State-owned companies can better mind the stores of grain
Updated: 2017-05-11 07:54:33
People check on plants in an eco-farm in Nantong,Jiangsu on August 7, 2016. [Photo/IC]
OVER 1.6 MILLION TONS OF GRAIN RESERVES in Central China's Henan province have reportedly spoiled after being stored for seven years. Nanfang Daily commented on Wednesday:
The colossal waste of grain is lamentable and could have been avoided. The grain was purchased in 2010 by a local unit of the China Grain Reserves Corporation, or Sinograin as it is known. Some of it was later deemed substandard and stored locally in accordance with relevant laws, said Sinograin, which planned to sell the unqualified grain to fodder companies and industrial alcohol makers.
The grain storage company, however, said Sinograin did not pay the storage fee and refused to give the grain back until last month when the local court intervened.
Disputes over interests can happen between storage companies and the State-owned food giant, but the latter has the responsibility to avoid any unnecessary waste. Sinograin has good reason to cooperate with private storage companies, as the increase in grain reserves has fallen behind the annual increase in harvest, and many warehouses do not have adequate facilities to keep the grain from deteriorating fast. It is estimated that around 35 million tons of grain is lost each year.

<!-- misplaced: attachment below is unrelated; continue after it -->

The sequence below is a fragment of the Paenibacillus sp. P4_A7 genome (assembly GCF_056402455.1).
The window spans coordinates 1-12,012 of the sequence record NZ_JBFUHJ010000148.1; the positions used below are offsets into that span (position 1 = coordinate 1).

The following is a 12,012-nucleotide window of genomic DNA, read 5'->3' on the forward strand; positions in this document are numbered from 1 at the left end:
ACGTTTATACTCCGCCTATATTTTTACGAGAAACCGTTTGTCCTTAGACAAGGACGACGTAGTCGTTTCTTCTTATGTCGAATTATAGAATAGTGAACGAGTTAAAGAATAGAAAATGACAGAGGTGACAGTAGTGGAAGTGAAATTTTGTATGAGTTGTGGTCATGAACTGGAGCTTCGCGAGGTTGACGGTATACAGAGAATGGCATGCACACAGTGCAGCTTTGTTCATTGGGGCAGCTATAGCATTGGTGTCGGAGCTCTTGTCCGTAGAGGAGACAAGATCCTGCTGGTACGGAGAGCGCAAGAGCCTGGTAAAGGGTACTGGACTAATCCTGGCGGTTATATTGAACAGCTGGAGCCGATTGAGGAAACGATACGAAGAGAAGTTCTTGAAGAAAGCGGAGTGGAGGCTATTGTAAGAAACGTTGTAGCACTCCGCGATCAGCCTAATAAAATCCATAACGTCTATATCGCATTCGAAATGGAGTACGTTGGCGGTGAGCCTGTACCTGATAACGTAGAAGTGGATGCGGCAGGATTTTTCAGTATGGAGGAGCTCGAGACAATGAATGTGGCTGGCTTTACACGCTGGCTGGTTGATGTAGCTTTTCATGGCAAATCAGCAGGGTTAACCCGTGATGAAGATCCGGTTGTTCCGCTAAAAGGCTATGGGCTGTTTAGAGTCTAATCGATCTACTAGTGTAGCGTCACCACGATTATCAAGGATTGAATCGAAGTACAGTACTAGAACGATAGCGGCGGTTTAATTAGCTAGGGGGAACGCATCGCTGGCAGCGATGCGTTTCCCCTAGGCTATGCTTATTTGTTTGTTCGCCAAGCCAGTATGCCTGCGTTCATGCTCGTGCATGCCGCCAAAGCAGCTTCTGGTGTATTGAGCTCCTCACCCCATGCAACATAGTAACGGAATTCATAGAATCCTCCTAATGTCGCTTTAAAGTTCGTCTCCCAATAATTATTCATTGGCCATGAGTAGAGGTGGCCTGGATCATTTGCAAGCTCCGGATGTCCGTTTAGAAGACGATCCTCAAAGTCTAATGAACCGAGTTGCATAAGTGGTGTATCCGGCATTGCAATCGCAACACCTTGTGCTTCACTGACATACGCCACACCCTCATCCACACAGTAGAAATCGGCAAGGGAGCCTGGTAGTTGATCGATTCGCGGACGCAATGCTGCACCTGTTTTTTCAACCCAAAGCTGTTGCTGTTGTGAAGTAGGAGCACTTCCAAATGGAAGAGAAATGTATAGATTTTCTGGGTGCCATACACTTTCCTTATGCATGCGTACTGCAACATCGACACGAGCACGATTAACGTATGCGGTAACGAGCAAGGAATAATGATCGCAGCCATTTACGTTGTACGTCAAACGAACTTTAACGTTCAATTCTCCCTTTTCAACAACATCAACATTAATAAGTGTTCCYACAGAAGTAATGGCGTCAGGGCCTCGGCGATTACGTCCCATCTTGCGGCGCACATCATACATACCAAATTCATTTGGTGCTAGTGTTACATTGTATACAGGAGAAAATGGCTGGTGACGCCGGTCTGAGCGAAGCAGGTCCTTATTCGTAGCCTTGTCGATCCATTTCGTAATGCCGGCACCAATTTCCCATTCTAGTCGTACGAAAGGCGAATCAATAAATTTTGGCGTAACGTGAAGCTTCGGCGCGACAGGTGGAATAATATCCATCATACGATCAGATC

Sinograin must choose qualified, reputable grain storage companies. The official response to the recently exposed waste of grain has been a draft regulation issued by the State Administration of Grain that stipulates contracted grain storage companies should be either State-owned or State-controlled. That the Henan company defied the court verdict ordering it to ship out the grain it had in storage, to some extent, has something to do with its private ownership.
Another question worth asking is how did Sinograin's local unit fall out with the storage company. The State-owned enterprise receives 70 yuan per ton ($10) for grain storage every year. The contract storage fee was 50 yuan per ton, so Sinograin still made a handsome profit. The dispute shows that both Sinograin and the grain storage companies need to be better supervised by the State Administration of Grain.